TIFF 2013: FAT Review

     September 10, 2013

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Obesity rarely gets a human face, which is understandable because we’re all too busy looking at the gut.  Dismissively, an obese person is just someone with little to no self-control, and their physical appearance serves as either something to gross us out and/or a comment on America’s socio-economic issues in regards to the manufacturing and selling of junk food.  Mark Phinney‘s Fat focuses on the individual beneath the cellulite, and mostly hits the mark when it comes to showing the pain and self-loathing that creates a vicious cycle.  It may not be particularly insightful, but it still feels honest until it starts being undone by a tired storytelling turn, and forcing a dramatic structure that lessens the emotional impact.

Ken (Mel Rodriguez) is horribly obese.  He needs a breathing machine at night, and suffers from gout, bad blood pressure, and a host of other health problems.  He also uses the death of his mother and a break-up from his girlfriend as excuses to keep eating even though those events happened over a year ago, and he was fat before they happened.  His obesity has also led to social problems where he’s not a hermit, but can no longer behave like a normal member of society.  As a result, like many overweight/obese people, he eats his feelings and the problem gets worse.

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As someone who has been in Ken’s shoes, I can relate to his difficulties and Phinney does a good job of not only hitting the emotional mark, but taking it even further.  I never had Ken’s social problems like when he blows up after a pretty girl casually mentions she has a boyfriend.  Phinney can also take it further because Ken is seriously obese (I was classified as obese on a weight chart, but I was nowhere near Ken’s morbid obesity), and the director and Rodriguez don’t hold back on just how grotesque he can be.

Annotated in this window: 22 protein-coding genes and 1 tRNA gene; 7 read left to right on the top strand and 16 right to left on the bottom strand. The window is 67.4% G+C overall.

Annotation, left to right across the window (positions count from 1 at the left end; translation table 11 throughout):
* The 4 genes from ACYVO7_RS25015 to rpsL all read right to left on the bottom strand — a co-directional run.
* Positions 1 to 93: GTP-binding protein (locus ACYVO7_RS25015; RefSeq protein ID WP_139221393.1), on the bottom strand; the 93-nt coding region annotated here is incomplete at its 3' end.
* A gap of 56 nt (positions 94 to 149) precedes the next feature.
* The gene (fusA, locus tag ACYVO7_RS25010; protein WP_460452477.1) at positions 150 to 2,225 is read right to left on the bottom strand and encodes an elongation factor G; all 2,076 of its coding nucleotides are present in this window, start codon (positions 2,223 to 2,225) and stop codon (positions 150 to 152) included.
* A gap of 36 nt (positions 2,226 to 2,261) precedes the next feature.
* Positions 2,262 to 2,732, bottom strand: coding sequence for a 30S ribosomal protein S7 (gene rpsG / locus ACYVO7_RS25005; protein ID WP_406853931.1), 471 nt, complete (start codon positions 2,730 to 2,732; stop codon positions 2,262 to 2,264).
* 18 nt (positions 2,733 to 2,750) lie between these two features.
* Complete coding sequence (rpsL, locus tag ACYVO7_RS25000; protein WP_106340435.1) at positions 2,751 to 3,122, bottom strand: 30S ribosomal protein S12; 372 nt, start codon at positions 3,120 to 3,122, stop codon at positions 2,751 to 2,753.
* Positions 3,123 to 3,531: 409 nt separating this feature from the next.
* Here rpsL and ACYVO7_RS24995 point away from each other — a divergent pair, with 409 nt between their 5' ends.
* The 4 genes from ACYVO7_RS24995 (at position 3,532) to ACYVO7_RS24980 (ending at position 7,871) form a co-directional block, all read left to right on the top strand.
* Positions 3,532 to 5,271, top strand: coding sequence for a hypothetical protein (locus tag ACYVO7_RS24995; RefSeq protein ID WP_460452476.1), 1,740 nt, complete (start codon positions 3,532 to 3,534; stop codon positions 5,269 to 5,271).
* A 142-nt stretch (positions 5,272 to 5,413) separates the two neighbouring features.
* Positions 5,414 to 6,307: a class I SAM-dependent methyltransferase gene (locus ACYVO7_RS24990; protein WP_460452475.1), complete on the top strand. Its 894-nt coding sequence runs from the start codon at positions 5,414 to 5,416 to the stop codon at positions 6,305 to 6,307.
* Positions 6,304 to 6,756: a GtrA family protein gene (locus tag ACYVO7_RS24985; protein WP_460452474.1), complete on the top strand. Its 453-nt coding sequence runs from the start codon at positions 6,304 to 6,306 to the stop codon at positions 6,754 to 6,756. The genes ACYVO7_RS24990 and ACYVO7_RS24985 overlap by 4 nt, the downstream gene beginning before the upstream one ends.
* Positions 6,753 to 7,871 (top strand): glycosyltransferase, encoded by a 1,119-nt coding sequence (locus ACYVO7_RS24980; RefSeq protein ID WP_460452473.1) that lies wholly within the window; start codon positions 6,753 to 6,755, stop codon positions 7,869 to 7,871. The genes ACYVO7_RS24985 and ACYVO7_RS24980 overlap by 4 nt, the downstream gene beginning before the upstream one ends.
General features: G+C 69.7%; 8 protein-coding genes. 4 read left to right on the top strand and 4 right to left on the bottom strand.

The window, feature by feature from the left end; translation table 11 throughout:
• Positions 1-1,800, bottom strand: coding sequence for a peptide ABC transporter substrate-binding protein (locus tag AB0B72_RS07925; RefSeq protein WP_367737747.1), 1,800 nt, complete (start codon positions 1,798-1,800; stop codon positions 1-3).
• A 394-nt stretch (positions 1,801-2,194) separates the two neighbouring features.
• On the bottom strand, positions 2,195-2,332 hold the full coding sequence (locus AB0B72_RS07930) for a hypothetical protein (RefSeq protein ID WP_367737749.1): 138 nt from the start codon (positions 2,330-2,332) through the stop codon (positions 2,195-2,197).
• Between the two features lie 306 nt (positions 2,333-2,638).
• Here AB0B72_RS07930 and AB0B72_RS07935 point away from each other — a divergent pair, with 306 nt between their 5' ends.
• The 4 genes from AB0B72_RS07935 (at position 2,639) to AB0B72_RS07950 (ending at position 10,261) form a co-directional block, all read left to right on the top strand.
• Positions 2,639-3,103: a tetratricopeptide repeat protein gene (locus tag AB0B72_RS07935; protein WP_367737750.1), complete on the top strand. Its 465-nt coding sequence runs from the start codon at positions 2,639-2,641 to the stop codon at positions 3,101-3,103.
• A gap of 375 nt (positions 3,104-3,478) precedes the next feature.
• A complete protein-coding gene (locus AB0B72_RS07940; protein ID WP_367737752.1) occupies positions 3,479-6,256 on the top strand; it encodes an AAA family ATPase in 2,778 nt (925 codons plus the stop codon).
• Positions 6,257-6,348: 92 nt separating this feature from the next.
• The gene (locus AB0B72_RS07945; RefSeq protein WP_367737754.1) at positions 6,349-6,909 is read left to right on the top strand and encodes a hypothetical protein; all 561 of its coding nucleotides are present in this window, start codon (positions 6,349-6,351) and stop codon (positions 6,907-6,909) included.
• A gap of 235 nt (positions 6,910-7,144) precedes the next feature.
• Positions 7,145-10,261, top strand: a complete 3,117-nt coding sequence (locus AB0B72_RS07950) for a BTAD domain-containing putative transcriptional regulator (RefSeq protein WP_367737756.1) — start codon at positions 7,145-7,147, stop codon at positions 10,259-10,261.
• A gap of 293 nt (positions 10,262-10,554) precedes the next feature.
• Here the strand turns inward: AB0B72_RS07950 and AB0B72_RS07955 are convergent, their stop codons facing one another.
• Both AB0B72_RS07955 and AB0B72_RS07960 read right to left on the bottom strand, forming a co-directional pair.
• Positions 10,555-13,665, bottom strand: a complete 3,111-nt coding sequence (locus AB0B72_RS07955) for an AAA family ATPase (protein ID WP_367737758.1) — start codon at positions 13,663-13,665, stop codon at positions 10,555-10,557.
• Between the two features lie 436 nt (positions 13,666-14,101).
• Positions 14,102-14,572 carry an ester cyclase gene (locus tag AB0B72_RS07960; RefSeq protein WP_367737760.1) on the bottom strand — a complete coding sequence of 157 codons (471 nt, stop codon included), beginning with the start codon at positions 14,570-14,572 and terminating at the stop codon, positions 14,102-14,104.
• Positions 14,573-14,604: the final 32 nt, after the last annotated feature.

In the first two minutes, we get a shot of Ken’s ass, watching him on the toilet, and then wiping.  Granted, that would be gross to see regardless of the person’s weight, but Phinney knows he can get away with it in the first two minutes because no one is going to walk out that quickly.  We’re disgusted with Ken, and then it’s up to Rodriguez to humanize his character.  He does it wonderfully.  He pushes right up to the borderline of Ken’s behavior, but we always know that this comes from an inner pain, and feeding that pain is only a drive-thru away.  It’s rare that anyone would have to perform lewd acts in a back alley for a cheeseburger.  There’s no escape and Fat conveys the helplessness of someone who’s not a bad person, but a person who is making himself worse physically, emotionally, and behaviorally.

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Then the movie flips to where Ken is suddenly trying to turn his life around, and it’s a bit jarring although it’s still honest.  People who have tried to lose weight will recognize the “get your life together” moment where they try to sort everything else out at once—get a trainer, get a girl, get to a new life, etc.  But it’s so fragile, and the movie shares that fragility, and also ends up shattering when the honesty fades and the story falls into a predictable conflict.  The dialogue may feel unscripted, but the plot beats are by the numbers, and even then, it seems like the movie no longer understands why Ken is so anguished.  Health issues are obviously part of Ken’s problems, but there’s almost always a deeper, emotional root to morbid obesity, and Fat forgets that Ken’s issue is the pain of loss, not a fear of death.

Fat still manages to hold together long enough to keep its emotional impact intact, and it serves as a cautionary tale without ever feeling preachy.  It can disgust, depress, and frustrate, but it doesn’t patronize its audience.  Phinney’s film isn’t designed to be motivational but observational.  The distance provided by the documentary style makes the strong performances come to us.  It’s only when the plot forces a maudlin conclusion that Fat can only mirror the pain of obesity by (to borrow a lyric from Nirvana) taking comfort in being sad.

Rating: B-

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